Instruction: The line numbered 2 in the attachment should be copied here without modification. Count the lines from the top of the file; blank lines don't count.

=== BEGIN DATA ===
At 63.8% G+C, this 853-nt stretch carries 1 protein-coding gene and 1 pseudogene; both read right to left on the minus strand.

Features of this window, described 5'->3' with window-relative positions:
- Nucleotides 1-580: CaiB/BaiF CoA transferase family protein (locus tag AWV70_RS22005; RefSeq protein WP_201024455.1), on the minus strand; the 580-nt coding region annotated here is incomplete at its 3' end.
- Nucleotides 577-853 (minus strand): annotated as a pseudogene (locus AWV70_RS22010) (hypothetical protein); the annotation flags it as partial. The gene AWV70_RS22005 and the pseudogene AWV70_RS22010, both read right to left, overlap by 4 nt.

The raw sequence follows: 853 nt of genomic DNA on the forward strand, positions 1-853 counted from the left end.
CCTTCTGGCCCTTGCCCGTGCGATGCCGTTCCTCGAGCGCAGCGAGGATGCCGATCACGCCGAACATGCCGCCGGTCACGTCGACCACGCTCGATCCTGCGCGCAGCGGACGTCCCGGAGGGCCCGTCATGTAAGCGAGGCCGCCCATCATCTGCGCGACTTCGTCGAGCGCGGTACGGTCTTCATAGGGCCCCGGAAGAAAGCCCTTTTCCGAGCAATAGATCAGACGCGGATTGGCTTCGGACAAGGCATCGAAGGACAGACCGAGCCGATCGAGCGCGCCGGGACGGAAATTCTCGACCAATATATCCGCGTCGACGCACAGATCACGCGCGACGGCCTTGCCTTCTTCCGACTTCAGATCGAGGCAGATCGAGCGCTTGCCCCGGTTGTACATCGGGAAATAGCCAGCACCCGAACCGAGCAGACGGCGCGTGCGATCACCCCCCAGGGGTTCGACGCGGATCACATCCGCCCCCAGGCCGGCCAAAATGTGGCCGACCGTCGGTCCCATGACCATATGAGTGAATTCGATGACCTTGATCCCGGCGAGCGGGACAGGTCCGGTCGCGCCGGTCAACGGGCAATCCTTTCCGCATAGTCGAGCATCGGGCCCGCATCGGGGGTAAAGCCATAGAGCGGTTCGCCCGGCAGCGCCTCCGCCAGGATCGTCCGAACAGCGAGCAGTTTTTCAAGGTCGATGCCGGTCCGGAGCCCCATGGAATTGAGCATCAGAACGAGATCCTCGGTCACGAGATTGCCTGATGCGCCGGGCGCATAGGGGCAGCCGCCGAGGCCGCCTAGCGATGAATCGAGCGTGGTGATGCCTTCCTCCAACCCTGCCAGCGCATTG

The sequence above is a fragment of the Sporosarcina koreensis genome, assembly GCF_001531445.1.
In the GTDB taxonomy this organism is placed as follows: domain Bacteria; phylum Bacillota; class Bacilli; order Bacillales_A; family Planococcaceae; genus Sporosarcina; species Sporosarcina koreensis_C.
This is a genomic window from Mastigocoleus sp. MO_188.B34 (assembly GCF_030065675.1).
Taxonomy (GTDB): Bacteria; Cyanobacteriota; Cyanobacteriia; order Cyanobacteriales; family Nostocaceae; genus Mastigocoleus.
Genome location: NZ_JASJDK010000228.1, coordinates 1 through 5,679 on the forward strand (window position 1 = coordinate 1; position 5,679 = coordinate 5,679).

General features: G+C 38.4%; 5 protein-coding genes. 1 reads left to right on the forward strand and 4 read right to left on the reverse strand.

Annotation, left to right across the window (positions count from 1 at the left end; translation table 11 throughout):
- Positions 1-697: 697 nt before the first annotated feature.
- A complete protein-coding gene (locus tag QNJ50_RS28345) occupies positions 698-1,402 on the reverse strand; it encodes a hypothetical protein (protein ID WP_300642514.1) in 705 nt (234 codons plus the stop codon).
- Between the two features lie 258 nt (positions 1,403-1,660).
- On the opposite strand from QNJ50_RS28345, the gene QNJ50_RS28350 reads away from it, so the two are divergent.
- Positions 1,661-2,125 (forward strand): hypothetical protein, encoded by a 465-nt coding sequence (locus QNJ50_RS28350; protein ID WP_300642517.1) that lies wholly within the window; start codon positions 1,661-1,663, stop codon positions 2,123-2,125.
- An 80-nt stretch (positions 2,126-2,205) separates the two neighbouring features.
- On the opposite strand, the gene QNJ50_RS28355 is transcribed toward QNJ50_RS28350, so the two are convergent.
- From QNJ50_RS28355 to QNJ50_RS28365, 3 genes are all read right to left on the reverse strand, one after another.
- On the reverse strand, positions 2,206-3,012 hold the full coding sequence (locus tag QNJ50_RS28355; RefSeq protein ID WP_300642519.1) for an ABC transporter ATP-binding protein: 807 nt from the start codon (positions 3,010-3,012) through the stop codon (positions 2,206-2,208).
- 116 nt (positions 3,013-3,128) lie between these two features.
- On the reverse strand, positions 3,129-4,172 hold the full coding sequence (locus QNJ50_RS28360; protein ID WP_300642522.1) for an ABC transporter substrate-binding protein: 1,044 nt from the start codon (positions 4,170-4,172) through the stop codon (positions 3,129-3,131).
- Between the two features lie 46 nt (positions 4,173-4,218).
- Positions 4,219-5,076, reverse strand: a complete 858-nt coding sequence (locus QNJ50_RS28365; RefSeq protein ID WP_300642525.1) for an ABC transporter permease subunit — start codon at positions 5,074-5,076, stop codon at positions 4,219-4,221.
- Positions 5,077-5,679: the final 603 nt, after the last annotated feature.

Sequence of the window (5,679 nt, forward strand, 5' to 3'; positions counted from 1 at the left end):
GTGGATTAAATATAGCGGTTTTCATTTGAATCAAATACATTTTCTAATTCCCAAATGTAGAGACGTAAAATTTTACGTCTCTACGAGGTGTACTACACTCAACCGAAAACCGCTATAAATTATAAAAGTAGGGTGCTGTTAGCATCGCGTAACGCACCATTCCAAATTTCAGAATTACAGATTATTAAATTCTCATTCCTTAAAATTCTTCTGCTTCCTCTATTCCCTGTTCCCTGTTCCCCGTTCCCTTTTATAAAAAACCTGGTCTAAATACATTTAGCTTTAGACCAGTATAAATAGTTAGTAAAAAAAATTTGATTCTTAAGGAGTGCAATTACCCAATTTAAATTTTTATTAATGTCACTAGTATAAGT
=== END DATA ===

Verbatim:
Features of this window, described 5'->3' with window-relative positions: